In this issue of Blood, Ruppert and colleagues compare 3 common prognostic indices for diffuse large B-cell lymphoma (DLBCL) across a large assemblage of patients in clinical trials and argue that the National Comprehensive Cancer Network (NCCN) International Prognostic Index (IPI) performs best.1
Optimal navigation of the heterogeneity in a disease such as DLBCL relies on informative prognostic tools. Prognostic indices aid the clinician when explaining risks to patients with DLBCL, and the indices are useful when comparing patient cohorts in clinical research. The IPI has a longer history in the management of DLBCL than treatment with rituximab, cyclophosphamide, doxorubicin, vincristine, and prednisone (R-CHOP) and is seemingly just as hard to vanquish as the tool of choice.2 After the initial IPI in 1993 effectively categorized populations of patients with DLBCL into 4 groups with distinct risks of premature death, modifications to that IPI were proposed with the goal of improving discrimination in newer patient cohorts. The revised IPI (R-IPI)3 and NCCN-IPI4 are 2 such modifications that have become popular among loyal groups of users, to the detriment of the lymphoma research community; use of 3 prognostic indices is worse than use of only 1 with user consensus. Until now, these indices have not been rigorously compared with one another. Ruppert et al show that when the 3 indices are compared, the NCCN-IPI best discriminates patients with varying risk for death within 5 years, but not by much (see figure).
The IPI, which incorporates 5 easily collected clinical variables, has been trusted for more than a quarter century as effective and simple, but it is flawed. The IPI was modeled on a cohort of patients who were treated before monoclonal antibodies revolutionized the diagnosis and treatment of large cell lymphoma. With modern therapies, the index extremes fail to identify patients who are either reliably cured or who are more likely than not to die of their disease. Most disappointingly, with a few exceptions of low-risk, limited-stage patients,5 the risk categories within the IPI do not dictate decisions in treatment strategies. The R-IPI (2007) has different risk-group clustering based upon the same 5 clinical variables, and it was evaluated retrospectively in a cohort of patients who received R-CHOP therapy. Sehn and colleagues at the time suggested that the R-IPI was better because it retained 3 distinct prognostic categories, whereas the IPI applied to the same cohort functionally identified only 2 prognostic categories.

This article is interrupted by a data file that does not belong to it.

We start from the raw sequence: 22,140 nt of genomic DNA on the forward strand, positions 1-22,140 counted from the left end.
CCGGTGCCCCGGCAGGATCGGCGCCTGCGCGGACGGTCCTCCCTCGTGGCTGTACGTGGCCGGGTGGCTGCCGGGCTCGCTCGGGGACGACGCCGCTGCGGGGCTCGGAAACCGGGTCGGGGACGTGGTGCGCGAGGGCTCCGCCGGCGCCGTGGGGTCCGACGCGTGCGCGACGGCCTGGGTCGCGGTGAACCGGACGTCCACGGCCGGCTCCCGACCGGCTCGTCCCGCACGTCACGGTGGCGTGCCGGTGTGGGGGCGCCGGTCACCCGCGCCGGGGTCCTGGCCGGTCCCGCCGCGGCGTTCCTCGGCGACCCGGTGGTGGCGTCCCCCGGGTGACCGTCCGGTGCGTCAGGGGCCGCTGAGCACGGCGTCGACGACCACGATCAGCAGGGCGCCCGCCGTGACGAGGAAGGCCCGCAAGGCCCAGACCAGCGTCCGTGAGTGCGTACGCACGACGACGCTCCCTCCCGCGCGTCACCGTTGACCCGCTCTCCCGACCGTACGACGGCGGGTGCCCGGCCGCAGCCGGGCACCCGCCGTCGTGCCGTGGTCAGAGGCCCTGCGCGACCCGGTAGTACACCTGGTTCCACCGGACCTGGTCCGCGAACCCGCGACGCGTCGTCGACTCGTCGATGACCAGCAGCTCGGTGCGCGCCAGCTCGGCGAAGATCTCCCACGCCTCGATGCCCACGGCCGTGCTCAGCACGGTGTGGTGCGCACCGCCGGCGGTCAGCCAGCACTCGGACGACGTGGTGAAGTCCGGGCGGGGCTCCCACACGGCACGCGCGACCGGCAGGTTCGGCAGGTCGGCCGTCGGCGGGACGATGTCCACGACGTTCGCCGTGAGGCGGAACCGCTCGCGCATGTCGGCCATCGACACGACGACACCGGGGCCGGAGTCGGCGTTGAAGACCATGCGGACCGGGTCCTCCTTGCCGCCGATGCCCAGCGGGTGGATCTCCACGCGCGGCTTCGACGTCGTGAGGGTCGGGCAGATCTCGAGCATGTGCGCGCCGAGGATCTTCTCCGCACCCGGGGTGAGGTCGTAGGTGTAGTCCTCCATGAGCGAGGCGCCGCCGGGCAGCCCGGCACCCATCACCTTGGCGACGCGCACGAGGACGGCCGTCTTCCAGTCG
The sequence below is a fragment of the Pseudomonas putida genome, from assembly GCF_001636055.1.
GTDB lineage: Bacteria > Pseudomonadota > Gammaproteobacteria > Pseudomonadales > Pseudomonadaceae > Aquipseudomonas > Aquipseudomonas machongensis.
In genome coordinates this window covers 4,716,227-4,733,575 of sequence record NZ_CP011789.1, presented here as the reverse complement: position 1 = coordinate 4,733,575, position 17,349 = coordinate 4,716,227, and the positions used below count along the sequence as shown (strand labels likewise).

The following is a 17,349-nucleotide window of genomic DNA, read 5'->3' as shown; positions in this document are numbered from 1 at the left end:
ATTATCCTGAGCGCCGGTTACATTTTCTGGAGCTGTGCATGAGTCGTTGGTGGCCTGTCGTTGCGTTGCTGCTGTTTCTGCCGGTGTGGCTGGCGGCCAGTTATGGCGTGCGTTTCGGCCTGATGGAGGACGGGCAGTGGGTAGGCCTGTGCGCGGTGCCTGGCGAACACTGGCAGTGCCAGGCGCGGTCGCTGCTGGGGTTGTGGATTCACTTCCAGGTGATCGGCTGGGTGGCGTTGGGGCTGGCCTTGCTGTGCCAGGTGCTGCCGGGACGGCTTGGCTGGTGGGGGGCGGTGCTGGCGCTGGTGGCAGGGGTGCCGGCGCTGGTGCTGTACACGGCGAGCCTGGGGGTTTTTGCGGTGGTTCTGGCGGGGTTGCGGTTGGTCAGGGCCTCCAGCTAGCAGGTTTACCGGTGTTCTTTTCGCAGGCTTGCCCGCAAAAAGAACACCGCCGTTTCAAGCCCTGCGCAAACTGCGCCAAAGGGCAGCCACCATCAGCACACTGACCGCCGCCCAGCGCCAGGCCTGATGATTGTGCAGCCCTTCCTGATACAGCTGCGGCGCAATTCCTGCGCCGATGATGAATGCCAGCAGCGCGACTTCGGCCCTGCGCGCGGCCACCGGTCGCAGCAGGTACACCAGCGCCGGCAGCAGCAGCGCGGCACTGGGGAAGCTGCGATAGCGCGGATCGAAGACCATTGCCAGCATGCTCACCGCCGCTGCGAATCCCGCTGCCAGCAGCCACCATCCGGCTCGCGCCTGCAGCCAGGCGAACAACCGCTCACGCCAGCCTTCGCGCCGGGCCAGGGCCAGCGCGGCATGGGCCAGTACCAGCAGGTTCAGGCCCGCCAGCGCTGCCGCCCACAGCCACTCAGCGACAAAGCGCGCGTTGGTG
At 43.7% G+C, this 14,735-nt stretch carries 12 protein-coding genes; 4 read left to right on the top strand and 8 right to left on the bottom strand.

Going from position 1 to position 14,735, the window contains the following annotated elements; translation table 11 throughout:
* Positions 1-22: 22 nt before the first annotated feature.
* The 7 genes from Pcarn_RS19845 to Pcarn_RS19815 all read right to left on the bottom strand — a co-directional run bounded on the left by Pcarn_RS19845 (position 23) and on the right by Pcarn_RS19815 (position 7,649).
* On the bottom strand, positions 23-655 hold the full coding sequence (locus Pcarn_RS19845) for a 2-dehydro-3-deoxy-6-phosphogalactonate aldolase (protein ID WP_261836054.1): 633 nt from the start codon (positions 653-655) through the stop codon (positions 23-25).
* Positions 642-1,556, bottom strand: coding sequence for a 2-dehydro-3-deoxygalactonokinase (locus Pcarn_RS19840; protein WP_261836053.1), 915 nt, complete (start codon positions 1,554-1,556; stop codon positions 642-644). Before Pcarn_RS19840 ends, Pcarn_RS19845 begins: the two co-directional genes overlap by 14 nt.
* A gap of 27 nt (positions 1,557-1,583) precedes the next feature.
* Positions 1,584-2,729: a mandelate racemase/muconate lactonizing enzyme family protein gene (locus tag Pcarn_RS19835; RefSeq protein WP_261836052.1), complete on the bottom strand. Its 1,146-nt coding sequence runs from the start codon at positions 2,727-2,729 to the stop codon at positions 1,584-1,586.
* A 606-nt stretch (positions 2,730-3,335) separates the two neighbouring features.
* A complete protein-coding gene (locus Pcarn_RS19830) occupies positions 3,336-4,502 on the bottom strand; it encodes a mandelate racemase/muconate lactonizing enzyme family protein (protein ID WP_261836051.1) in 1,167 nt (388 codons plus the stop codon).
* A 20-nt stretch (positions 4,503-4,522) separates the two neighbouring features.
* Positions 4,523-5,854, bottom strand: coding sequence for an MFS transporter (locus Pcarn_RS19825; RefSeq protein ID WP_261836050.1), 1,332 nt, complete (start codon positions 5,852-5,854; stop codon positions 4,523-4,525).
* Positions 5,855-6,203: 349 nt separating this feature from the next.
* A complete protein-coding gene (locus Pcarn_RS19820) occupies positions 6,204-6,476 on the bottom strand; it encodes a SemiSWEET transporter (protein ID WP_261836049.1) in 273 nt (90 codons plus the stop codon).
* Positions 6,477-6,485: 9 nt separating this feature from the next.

The NCCN-IPI uses the same 5 clinical variables with further leverage given to the broad range of age and lactate dehydrogenase levels, while also modifying extranodal criteria to any involvement of specified sites. In their 2014 report, the authors suggested that the NCCN-IPI was better than the IPI because of its enhanced capacity to discriminate risk groups. They expressed particular enthusiasm for its potential to identify high-risk candidates for novel approaches in clinical trials, perhaps not fully appreciating that the increased risk for a patient was frequently determined on the basis of extra points for advanced age or central nervous system disease, factors which ironically often preclude participation in clinical trials.
Good models, like good therapies, are best compared head-to-head in novel patient populations. Ruppert et al did exactly that by assembling 7 recent DLBCL populations treated somewhat consistently in well-respected clinical trials and applied all 3 models to the combined cohort. In this setting, the NCCN-IPI does the best job of identifying patients at highest risk of early death, and it does as well as the other indices at identifying those at lowest risk. Importantly, NCCN-IPI also had the best discrimination for risk of progression at 24 months and progression-free survival. Although the differences are mathematically rigorous, they are clinically modest, which one might expect, given that each model relies on the same 5 clinical variables. The 3 indices also share a potentially crippling weakness because of newer DLBCL diagnostic categories. As noted by the authors, even these recent clinical trials in patients with DLBCL are populated by patients whose disease today would be classified formally as high-grade lymphoma with MYC and BCL2 and/or BCL6 rearrangements or recognized as DLBCL with abundant expression of those same proteins. Each of these would be recognized as having an adverse prognosis independent of prognostic index score, and their exclusion in future DLBCL cohorts will likely further weaken the ability of the above indices to identify a population with very high risk.
Hippocrates tells us that “(s)he will manage the cure best who has foreseen what is to happen from the present state of matters.”6 We must still use the best available indices to compare clinical trial populations across studies, and Ruppert et al are justified in suggesting that NCCN-IPI should be the index of choice for this exercise, especially since the comparison was made in large clinical trial cohorts. Any of the choices are still probably fine for clinicians when discussing prognosis with their patients. Disappointingly, none are yet useful in making therapy choices. The next new index should be held to that standard.
Conflict-of-interest disclosure: B.K.L. has received compensation as a consultant for Genentech and Karyopharm and as a data safety monitoring board member for AbbVie and Gilead.